demanding sport as it requires speed, agility, explosive power, and aerobic conditioning along with the ability to react and anticipate quickly and there are limited studies that evaluate these indices in young players following a multi-week training program. The program designed for this study implemented the essential components of a previously published neuromuscular training program and also included exercises designed to improve dynamic balance, agility, speed, and strength. Fifteen junior tennis players (10 girls, 5 boys; mean age, 13.0 + 1.5 years) who routinely participated in local tournaments and high school teams participated in the 6-week supervised program. Training was conducted 3 times a week, with sessions lasting 1.5 hours that included a dynamic warm-up, plyometric and jump training, strength training (lower extremity, upper extremity, core), tennis-specific drills, and flexibility. After training, statistically significant improvements and large to moderate effect sizes were found in the single-leg triple crossover hop for both legs (p < .05), the baseline forehand (p = .006) and backhand (p = .0008) tests, the service line (p = .0009) test, the 1-court suicide (p < .0001), the 2-court suicide (p = .02), and the abdominal endurance test (p = .01). Mean improvements between pre-train and post-train test sessions were 15% for the single-leg triple crossover hop, 10-11% for the baseline tests, 18% for the service line test, 21% for the 1-court suicide, 10% for the 2-court suicide, and 76% for the abdominal endurance test. No athlete sustained an injury or developed an overuse syndrome as a result of the training program. The results demonstrate that this program is feasible, low in cost, and appears to be effective in improving the majority of neuromuscular indices tested. We accomplished our goal of developing training and testing procedures that could all be performed on the tennis court.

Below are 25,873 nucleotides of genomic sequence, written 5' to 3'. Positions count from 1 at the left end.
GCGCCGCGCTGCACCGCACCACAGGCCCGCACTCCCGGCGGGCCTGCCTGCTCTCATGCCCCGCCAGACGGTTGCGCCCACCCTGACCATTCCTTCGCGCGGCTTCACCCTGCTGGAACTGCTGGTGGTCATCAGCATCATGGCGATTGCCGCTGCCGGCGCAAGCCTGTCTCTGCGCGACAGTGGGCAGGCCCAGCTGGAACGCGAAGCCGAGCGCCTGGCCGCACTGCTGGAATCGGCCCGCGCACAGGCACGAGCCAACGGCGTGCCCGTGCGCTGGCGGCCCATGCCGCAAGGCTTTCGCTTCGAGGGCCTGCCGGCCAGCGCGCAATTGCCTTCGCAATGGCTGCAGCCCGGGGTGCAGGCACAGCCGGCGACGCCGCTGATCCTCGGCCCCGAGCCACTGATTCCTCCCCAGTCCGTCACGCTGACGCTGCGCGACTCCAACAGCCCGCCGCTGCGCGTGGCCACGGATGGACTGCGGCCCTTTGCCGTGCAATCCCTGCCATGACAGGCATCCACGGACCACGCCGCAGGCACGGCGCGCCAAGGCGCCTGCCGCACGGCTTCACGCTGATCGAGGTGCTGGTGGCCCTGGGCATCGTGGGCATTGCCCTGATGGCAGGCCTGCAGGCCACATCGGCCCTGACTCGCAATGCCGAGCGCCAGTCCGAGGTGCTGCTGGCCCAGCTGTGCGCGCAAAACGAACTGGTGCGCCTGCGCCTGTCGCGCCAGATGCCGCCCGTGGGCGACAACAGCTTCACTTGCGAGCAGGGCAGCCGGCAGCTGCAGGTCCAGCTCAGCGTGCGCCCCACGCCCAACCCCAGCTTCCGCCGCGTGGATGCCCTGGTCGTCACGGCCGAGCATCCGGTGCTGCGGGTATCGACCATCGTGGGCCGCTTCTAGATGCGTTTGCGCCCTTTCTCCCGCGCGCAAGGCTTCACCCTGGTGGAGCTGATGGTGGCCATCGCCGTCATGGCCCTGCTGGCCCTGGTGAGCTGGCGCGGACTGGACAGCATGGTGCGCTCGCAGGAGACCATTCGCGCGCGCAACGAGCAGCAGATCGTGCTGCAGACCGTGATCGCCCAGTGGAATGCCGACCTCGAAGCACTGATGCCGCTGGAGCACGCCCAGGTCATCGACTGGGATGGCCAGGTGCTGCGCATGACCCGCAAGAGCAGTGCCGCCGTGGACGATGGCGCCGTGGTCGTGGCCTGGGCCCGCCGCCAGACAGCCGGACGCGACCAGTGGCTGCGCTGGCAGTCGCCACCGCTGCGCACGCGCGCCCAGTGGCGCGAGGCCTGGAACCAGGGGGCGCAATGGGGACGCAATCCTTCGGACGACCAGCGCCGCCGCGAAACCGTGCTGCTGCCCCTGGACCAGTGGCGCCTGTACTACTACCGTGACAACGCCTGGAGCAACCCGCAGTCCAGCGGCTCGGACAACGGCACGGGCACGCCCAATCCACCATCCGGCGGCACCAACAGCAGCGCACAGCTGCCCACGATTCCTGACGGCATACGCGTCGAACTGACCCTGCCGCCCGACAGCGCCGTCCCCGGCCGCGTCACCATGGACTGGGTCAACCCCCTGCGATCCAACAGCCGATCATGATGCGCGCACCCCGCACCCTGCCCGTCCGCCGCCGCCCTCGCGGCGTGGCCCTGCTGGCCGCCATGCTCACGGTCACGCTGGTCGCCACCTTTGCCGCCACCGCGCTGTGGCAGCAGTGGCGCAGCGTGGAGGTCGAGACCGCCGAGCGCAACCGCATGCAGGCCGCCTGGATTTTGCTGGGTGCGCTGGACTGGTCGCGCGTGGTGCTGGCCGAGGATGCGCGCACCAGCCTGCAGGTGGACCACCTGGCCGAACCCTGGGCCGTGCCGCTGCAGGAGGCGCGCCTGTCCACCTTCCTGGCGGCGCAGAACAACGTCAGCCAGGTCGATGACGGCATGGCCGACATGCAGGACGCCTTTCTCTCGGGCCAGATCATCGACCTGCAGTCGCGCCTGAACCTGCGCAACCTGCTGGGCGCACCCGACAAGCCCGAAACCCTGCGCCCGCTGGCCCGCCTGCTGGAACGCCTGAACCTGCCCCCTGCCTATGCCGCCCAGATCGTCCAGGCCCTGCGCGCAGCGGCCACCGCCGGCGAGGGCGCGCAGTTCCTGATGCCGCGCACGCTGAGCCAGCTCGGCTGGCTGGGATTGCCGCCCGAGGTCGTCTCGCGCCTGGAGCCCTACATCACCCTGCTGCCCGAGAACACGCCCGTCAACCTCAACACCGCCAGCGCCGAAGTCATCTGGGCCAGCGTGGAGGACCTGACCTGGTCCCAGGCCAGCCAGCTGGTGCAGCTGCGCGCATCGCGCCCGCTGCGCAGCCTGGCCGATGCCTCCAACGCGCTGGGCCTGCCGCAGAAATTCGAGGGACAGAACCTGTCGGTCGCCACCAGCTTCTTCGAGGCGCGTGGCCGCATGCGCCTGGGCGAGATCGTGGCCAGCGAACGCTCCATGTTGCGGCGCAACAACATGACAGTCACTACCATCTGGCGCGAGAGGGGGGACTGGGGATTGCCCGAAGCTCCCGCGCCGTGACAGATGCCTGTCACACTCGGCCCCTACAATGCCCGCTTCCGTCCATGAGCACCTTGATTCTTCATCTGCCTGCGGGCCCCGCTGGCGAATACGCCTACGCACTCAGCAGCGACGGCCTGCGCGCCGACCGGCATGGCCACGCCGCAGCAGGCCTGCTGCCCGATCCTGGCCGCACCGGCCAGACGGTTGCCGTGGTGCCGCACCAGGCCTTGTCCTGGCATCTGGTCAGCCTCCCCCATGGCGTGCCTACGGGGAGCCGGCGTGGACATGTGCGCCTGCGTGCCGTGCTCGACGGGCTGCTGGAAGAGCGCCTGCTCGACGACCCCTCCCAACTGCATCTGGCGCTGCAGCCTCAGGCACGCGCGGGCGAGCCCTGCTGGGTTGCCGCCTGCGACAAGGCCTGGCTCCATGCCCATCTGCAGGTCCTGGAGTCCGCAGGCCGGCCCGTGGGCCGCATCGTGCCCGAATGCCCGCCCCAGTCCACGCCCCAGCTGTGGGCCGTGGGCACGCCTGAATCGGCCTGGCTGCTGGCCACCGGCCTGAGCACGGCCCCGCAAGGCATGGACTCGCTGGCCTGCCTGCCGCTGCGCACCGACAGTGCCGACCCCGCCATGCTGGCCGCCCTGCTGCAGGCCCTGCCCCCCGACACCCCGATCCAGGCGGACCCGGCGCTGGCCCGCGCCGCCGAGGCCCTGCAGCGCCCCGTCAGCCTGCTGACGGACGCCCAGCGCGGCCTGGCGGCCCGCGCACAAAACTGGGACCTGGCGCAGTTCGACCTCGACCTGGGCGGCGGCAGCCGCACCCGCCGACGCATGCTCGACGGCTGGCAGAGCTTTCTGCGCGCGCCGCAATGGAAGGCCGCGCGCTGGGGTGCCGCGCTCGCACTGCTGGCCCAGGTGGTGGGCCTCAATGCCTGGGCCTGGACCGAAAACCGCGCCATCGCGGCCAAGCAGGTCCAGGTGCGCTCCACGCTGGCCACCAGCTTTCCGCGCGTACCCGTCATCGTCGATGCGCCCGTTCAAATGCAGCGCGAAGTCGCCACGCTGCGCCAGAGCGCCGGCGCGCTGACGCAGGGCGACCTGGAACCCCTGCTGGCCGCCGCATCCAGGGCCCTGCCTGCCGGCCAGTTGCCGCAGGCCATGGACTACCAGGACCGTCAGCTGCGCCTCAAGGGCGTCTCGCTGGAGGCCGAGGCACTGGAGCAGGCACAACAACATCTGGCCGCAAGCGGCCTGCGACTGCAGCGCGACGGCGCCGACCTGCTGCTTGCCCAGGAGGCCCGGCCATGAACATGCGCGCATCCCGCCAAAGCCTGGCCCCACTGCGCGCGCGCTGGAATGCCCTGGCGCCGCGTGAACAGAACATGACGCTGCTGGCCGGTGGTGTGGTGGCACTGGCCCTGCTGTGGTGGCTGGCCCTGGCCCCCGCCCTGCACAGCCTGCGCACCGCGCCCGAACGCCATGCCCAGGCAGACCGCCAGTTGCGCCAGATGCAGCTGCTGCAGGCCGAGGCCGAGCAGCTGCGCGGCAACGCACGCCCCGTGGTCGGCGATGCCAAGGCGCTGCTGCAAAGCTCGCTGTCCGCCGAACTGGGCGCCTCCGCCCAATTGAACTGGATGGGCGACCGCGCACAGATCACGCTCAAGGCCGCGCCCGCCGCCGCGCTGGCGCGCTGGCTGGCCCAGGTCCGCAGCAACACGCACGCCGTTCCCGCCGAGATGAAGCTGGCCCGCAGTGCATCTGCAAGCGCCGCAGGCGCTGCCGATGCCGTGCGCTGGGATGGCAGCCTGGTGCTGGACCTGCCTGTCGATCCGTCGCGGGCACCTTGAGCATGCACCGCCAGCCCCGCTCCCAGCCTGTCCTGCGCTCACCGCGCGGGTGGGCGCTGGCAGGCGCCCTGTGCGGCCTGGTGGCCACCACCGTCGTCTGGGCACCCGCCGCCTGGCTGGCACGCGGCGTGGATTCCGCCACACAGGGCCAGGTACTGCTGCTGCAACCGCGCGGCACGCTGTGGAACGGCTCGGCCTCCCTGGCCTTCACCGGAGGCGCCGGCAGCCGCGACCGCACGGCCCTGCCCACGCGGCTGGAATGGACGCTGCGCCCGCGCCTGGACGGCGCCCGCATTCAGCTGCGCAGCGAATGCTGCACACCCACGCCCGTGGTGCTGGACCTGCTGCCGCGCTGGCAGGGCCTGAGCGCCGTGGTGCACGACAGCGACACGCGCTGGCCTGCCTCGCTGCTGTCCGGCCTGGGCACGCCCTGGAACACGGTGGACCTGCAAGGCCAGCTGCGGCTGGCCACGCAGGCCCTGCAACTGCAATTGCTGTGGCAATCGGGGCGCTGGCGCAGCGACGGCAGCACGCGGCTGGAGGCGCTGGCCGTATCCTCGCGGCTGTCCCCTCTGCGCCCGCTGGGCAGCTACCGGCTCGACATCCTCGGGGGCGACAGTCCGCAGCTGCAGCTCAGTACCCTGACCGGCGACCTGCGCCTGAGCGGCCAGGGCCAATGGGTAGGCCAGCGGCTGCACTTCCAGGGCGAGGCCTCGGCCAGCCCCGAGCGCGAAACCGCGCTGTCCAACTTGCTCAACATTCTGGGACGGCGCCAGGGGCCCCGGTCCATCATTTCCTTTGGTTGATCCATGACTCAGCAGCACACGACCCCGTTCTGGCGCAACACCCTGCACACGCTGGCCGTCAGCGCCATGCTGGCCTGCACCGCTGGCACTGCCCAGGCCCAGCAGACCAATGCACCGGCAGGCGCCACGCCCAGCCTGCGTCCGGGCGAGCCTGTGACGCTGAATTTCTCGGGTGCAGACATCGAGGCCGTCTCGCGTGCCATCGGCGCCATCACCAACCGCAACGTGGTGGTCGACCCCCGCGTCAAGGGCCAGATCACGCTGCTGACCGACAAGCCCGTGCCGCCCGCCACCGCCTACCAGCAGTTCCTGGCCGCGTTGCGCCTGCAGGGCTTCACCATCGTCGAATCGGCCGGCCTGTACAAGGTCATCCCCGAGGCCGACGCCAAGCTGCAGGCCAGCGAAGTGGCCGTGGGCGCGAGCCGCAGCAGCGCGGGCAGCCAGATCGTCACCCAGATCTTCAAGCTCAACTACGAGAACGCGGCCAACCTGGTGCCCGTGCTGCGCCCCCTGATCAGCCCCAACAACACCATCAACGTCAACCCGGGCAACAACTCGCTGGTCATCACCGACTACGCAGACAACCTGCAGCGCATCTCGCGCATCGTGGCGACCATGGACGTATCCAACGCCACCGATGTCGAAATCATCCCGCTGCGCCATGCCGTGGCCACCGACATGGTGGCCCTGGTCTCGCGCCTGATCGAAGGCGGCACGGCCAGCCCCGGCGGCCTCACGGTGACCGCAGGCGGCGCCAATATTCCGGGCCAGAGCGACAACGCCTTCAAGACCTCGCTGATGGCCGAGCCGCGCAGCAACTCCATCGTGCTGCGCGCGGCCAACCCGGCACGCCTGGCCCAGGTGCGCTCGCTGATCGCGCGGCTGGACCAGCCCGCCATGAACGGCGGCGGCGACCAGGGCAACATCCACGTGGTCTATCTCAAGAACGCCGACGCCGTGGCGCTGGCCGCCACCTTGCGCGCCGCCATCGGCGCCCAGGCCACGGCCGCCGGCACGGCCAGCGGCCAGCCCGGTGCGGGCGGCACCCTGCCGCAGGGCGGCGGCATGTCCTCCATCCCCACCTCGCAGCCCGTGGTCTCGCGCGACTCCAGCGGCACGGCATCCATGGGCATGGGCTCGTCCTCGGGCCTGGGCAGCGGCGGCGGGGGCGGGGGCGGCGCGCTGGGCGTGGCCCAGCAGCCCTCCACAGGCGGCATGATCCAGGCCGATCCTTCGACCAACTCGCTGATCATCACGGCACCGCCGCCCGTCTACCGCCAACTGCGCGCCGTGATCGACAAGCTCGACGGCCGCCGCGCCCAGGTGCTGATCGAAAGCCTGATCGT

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Reducing the risk of noncontact anterior cruciate ligament injuries in the female athlete

Barber-Westin SD, Noyes FR, Smith S, Campbell T: Reducing the risk of noncontact anterior cruciate ligament injuries in the female athlete. The Physician and Sports Medicine, 37:49-61, 2009.

participating in the same sport. This review summarizes the current knowledge of the risk factors hypothesized to influence this problem, and

the neuromuscular training programs designed to correct certain biomechanical problems noted in female athletes. The risk factors include a genetic predisposition for sustaining a knee ligament injury, environmental factors, anatomical indices, hormonal influences, and neuromuscular factors. The greatest amount of research in this area has studied differences between female and male athletes in movement patterns during athletic tasks; muscle strength, activation, and recruitment patterns; and knee joint stiffness under controlled, preplanned, and reactive conditions in the laboratory. Neuromuscular retraining programs have been developed in an attempt to reduce these differences. The successful programs teach athletes to control the upper body, trunk, and lower body position; lower the center of gravity by increasing hip and knee flexion during activities; and develop muscular strength and techniques to land with decreased ground reaction forces. In addition, athletes are taught to preposition the body and lower extremity prior to initial ground contact to obtain the position of greatest knee joint stability and stiffness. Two published programs have significantly reduced the incidence of noncontact anterior cruciate ligament injuries in female athletes participating in basketball, soccer, and volleyball. Other programs were ineffective, had a poor study design, or had an insufficient number of participants, which precluded a true reduction in the risk of this injury. In order to determine which risk factors for noncontact anterior cruciate ligament ruptures are significant, future investigations should include larger cohorts of athletes in multiple sports, analyze factors from all of the major risk categories, and follow athletes for at least one full athletic season. Future risk assessment studies should incorporate reactive tasks under more realistic sports conditions.